The long reach of jazz

New York jazz program comes to Nor Cal to teach and play

Metta Quintet, of New York City’s JazzReach organization. Founder Hans Schuman is at right.

Metta Quintet, of New York City’s JazzReach organization. Founder Hans Schuman is at right.

Photo courtesy of Chico Performances

Two shows:
Metta Quintet performs Friday, April 15, 7:30 p.m., at Oroville’s State Theatre.
Tickets: $10
Metta Quintet performs at the Big Room as part of Nor Cal Jazz Fest, Sunday, April 17, 7:30 p.m. (doors 6 p.m.).
Tickets: $10-$24 (898-6333 and

State Theatre
1489 Myers St.

Sierra Nevada Big Room
1075 E. 20th St.

Hans Schuman is a busy man, to say the least. As founder and artistic director of JazzReach, he’s on tour serving communities all over the country from late September through May each year, reaching somewhere between 35,000 to 40,000 young people annually. Jazz music, as Schuman explained, doesn’t need his organization to save it, though.

“The art form itself will always be evolving and will always be vital as long as there are musicians playing it,” he said during a recent interview. “That’s not to say the culture will always be vital. I feel like we’re serving the culture through the music.”

Now in its 22nd season, JazzReach, a New York City-based nonprofit, is bringing its impressive repertoire of educational programs to the North State. During a week of outreach—April 11-17—coordinated by Chico State’s Chico Performances and various area arts councils, JazzReach is touring five Nor Cal counties and providing a point of entry to jazz culture through workshops and contextualized live productions aimed at young people from third grade through college.

“It’s a way for the university to do outreach to the counties we serve,” said Daran Goodsell, Chico Performances’ marketing and publicity coordinator.

In addition to the educational stops, there will be concerts (two in Butte County) by the Metta Quintet, the performing arm of JazzReach. While the insanely diverse talent of the Metta Quintet as an autonomous artistic branch is in itself a suitable reason for jazz fans to be excited, its existence under JazzReach gives a whole other level of richness to the ensemble.

JazzReach comprises several multimedia educational stage productions focusing on different contexts of the story of jazz and its influences throughout history. One such production is the interactive Get Hip! program (which will be presented to Oroville-area elementary students on April 15), designed to illuminate jazz’s cultural origins as it pertains to the creative self-expression contingent of a jazz ensemble. There’s also Big Drum/Small World, a globally themed multimedia experience culled from the commissions of original music by a slew of prominent international jazz musicians, such as Puerto Rican composer Miguel Zenon.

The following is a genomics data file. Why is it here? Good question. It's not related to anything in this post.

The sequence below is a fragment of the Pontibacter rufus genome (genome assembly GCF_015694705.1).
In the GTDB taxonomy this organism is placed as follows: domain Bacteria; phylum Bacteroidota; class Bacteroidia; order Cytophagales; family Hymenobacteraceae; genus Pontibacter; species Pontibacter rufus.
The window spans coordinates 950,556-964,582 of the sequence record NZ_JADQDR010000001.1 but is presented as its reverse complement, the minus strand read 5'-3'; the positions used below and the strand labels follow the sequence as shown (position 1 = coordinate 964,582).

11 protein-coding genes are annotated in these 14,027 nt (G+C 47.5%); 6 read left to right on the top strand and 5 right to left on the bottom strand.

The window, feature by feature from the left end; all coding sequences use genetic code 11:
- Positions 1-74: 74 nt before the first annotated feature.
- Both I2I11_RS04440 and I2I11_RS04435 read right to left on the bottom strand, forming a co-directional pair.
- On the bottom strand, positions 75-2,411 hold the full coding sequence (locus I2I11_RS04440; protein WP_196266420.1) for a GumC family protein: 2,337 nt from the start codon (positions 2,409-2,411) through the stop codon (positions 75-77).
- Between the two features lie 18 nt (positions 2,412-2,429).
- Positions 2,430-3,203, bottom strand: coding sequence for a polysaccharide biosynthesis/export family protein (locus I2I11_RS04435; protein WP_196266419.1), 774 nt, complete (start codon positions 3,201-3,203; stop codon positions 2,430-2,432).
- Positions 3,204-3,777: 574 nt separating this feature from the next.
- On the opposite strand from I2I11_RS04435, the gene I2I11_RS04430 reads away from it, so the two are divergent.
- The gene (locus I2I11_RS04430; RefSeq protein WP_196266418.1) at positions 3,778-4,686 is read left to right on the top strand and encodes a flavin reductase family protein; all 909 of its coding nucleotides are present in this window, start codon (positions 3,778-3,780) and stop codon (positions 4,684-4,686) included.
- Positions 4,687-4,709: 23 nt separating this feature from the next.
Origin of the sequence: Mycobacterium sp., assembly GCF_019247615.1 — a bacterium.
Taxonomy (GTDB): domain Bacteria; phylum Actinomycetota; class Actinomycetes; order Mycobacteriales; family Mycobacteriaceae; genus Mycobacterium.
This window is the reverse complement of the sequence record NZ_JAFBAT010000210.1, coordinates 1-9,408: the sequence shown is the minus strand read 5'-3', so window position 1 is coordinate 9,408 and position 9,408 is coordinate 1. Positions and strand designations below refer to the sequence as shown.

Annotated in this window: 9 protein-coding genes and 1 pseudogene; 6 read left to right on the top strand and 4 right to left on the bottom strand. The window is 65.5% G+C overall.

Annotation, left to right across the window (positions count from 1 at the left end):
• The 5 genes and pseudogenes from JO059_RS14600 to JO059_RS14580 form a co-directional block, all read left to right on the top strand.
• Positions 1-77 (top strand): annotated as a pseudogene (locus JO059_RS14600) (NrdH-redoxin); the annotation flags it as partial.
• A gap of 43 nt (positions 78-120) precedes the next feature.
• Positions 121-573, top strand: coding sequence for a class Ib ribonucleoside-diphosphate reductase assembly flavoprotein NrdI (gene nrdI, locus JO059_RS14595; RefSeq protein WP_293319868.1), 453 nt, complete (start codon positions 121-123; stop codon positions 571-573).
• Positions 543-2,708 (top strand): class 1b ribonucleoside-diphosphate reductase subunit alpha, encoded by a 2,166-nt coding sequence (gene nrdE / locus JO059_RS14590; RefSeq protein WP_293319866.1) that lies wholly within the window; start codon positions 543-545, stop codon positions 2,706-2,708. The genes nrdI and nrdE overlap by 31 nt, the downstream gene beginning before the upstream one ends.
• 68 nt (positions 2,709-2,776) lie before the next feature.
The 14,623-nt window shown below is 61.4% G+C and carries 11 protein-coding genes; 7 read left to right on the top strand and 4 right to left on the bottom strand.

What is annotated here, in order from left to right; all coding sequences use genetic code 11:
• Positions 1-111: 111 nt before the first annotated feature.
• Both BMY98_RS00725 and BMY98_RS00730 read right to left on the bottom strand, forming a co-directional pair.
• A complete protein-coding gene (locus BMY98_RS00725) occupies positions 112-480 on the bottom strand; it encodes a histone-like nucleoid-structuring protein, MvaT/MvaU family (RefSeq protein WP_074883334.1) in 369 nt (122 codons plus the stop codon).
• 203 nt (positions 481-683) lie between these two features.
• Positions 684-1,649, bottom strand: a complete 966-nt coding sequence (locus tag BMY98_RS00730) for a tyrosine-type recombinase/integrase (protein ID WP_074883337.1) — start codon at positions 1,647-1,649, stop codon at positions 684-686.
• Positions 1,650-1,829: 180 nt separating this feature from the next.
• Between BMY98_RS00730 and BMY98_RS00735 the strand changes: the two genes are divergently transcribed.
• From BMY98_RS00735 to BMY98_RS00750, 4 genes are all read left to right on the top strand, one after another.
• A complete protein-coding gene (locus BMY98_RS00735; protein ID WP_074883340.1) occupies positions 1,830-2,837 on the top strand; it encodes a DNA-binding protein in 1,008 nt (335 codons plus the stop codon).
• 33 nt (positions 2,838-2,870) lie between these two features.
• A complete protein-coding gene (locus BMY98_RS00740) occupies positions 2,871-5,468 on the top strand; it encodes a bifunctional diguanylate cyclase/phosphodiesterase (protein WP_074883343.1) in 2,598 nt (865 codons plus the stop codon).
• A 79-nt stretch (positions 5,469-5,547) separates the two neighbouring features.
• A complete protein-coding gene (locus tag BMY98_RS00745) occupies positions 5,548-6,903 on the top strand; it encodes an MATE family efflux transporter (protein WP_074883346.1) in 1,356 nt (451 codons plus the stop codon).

“Jazz has never been more available to young people. It’s just they’re not aware of it to the extent that they know to look for it,” Schuman said.

In terms of the relevance of the JazzReach mission, Schuman believes it’s as important as ever. With the splintering of genres by the music industry, and the cultural mash-ups of composers throughout the world, there’s an opportunity to preserve jazz’s identity without attempting to define it in any one box.

“You’ve got young people who are raised in the church and on hip-hop, and they’re bringing all of these elements into the music and innovating,” Schuman explained. “You’ve got the influence of world music and electronic music and dance, pop, rock. Jazz musicians always have really big ears and are always exploring and have a tendency to be curious.”

The Metta Quintet provides just such a diversified point of entry for audiences not quite in the loop of current stylistic trends in jazz. Schuman is the group’s drummer and he’s joined by Greg Ward on alto sax, Wayne Escoffery on tenor sax, Rashaan Carter on bass and Glenn Zaleski on piano.

As a bit of a stepping-out from the educational umbrella with the Metta Quintet performances, Schuman and company are fulfilling a little more of a sovereign desire, artistically speaking.

“It’s always been my intention to have the ensemble stand out beyond what we do in arts education,” Schuman said. “It’s proven to be easier said than done.”